UP to those who have supported Cheyenne’s commercial air service by choosing to fly to Dallas/Fort Worth from here, rather than driving to Denver to catch a plane.
Statistics from the Cheyenne Regional Air Focus Team show approximately 30,000 passengers have boarded about 1,000 flights in the first year the service has been available. As expected, in addition to local residents, the airport is drawing people from northern Colorado looking to avoid the crowds and the often slow commute along Interstate 25. The air service also has helped attract at least five national conventions to Cheyenne this year alone.
We hope to see that support continue, while CRAFT looks to add a leisure flight to Las Vegas, Phoenix or another destination. If the market would support it, we’d also like to see weekly flights to other parts of the state (Cheyenne to Jackson, anyone?).
At the same time, though, we hope to see the existing American Airlines flights become self-sustaining, rather than relying on the $2.1 million minimum revenue guarantee that drew the airline here. That subsidy will continue for at least another year, but we hope to see the amount needed decrease as time goes by.
The best way for that to happen, of course, is for us to keep filling those planes. So next time you’re looking to fly somewhere, rather than automatically heading to your favorite discount ticket website, first check out www.aa.com and see if flying from Cheyenne is an option for you.
DOWN to members of the Wyoming Legislature’s Joint Judiciary Interim Committee for failing to support a bill that would have required Wyoming to report people to the National Instant Background Check System if their mental health issues disqualified them from owning a firearm.
As we said earlier this year, the proposed change wouldn’t prevent all mass shootings. But we continue to disagree with those who argue that such a requirement would be a gross infringement of their Second Amendment rights.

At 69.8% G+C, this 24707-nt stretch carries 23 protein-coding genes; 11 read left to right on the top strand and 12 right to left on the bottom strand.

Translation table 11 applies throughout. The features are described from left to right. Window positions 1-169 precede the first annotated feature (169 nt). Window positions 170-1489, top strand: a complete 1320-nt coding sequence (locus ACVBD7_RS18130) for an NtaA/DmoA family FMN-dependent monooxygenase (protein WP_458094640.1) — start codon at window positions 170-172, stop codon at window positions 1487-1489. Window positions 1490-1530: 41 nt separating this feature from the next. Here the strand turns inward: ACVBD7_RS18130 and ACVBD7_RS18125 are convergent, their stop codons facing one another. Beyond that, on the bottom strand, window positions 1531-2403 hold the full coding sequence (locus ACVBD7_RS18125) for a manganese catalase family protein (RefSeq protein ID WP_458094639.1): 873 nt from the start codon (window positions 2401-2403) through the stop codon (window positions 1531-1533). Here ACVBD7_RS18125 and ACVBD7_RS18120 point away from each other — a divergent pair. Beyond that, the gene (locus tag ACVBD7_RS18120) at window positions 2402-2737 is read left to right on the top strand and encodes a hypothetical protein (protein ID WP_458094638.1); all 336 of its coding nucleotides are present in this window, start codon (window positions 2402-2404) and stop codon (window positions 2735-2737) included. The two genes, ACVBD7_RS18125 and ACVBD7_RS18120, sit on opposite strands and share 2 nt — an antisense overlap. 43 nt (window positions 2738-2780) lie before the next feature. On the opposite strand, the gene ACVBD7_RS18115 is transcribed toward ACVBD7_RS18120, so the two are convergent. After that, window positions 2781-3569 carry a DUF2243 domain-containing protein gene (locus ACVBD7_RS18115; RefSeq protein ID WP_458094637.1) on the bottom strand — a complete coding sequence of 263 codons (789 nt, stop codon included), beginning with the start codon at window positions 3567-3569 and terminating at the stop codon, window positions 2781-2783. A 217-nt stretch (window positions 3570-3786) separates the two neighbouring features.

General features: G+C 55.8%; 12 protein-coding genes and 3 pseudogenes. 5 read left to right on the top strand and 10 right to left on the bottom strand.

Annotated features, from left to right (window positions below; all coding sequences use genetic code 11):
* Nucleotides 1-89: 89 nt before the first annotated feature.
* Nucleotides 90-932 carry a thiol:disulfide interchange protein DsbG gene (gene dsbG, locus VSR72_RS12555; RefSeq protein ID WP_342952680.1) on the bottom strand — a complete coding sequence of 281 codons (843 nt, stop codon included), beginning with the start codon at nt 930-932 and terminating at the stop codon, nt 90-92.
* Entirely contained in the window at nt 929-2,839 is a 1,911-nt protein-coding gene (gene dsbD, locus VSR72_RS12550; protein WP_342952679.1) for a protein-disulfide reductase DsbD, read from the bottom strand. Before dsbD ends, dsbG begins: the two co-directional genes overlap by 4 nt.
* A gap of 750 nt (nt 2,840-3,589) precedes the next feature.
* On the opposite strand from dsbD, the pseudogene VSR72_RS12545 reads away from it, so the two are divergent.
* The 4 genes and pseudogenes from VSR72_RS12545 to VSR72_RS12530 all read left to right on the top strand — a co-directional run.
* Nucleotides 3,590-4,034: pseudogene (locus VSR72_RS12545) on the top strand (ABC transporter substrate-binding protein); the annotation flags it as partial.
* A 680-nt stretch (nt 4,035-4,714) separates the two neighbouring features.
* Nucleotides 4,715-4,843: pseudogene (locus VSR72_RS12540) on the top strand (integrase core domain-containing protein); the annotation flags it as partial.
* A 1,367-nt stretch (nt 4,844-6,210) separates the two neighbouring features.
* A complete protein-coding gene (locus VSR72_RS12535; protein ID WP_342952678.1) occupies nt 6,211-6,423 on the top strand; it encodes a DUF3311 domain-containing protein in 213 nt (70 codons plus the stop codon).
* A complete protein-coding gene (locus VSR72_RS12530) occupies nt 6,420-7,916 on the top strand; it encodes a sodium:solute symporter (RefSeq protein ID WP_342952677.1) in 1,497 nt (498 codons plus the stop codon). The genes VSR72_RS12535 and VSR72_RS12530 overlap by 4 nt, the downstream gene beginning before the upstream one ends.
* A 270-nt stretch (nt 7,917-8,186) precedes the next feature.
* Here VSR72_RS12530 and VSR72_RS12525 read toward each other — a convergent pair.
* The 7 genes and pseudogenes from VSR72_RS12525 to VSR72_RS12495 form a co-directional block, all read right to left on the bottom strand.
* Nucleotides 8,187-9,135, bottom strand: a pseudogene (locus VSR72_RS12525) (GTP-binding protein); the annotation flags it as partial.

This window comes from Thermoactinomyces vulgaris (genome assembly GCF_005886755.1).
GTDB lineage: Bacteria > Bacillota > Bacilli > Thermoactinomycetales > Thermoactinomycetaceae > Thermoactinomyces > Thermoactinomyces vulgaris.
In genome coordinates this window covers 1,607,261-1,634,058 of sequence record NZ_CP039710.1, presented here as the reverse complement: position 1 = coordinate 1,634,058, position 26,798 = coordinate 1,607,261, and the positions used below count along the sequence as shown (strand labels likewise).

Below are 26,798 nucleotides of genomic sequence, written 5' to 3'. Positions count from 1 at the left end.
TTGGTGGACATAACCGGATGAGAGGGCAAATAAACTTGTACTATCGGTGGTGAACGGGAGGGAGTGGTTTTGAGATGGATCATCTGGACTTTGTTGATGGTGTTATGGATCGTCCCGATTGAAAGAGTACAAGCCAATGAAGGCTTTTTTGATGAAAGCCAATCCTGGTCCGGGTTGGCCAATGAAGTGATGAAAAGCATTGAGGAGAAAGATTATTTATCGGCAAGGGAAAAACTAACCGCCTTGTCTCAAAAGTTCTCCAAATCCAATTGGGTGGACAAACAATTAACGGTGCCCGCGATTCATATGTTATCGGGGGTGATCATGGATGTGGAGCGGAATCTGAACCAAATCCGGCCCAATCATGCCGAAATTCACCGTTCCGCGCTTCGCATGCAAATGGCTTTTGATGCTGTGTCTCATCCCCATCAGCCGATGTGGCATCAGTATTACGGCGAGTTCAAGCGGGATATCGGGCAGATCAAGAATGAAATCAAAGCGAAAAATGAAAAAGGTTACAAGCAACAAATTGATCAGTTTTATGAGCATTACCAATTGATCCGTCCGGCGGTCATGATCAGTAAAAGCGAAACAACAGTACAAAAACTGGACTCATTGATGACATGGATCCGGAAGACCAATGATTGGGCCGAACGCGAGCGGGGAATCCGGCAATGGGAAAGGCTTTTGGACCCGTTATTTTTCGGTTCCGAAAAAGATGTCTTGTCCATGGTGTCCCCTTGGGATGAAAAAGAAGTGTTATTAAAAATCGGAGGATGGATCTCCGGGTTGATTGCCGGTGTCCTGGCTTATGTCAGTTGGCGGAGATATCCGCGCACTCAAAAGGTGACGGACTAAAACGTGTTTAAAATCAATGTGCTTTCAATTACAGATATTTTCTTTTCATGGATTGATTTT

These folks seem to think that if this bill passed, seeing a doctor for anxiety or depression would automatically bar them from owning a gun. But under federal law, a person may be barred from owning a firearm only if they have committed a felony, been involuntarily committed to a mental health institution or been declared criminally insane.
Others fear it would move Wyoming one step closer to passing a “red flag” law, which would let police confiscate firearms from potentially dangerous people.
Although this bill likely wasn’t perfect – some argued it lacked a clear definition of which mental illnesses would be disqualifying – we hope those who support the idea don’t give up. While it’s true Wyoming hasn’t experienced a mass shooting in recent memory, we shouldn’t wait until it happens here to take reasonable action to help prevent it.
UP to Gus Lopez, executive director of the Cheyenne-Laramie County Health Department, who announced recently he intends to retire Nov. 15.
Mr. Lopez has been a steady, well-respected leader for public health in Laramie County for the past 16 years. Before that, he served in the department’s Environmental Health Division, and at the beginning, in 1969, he started as a mosquito technician. What a great story of starting at the entry level and working your way up!
A retirement party will be held from 2-4 p.m. Nov. 15 at the department, 100 Central Ave. We hope you’ll join us in thanking Mr. Lopez for his service.
UP to Cheyenne Botanic Gardens staff for the work that went into last weekend’s fantastic Dia de los Muertos celebration, which drew around 1,000 people to the Gardens in Lions Park.
Featuring music from three local groups, dancing, crafts and several ofrendas to honor the dead, this event had something for everyone. It also has the potential to become a fantastic new annual tradition in the Capital City. Felicidades!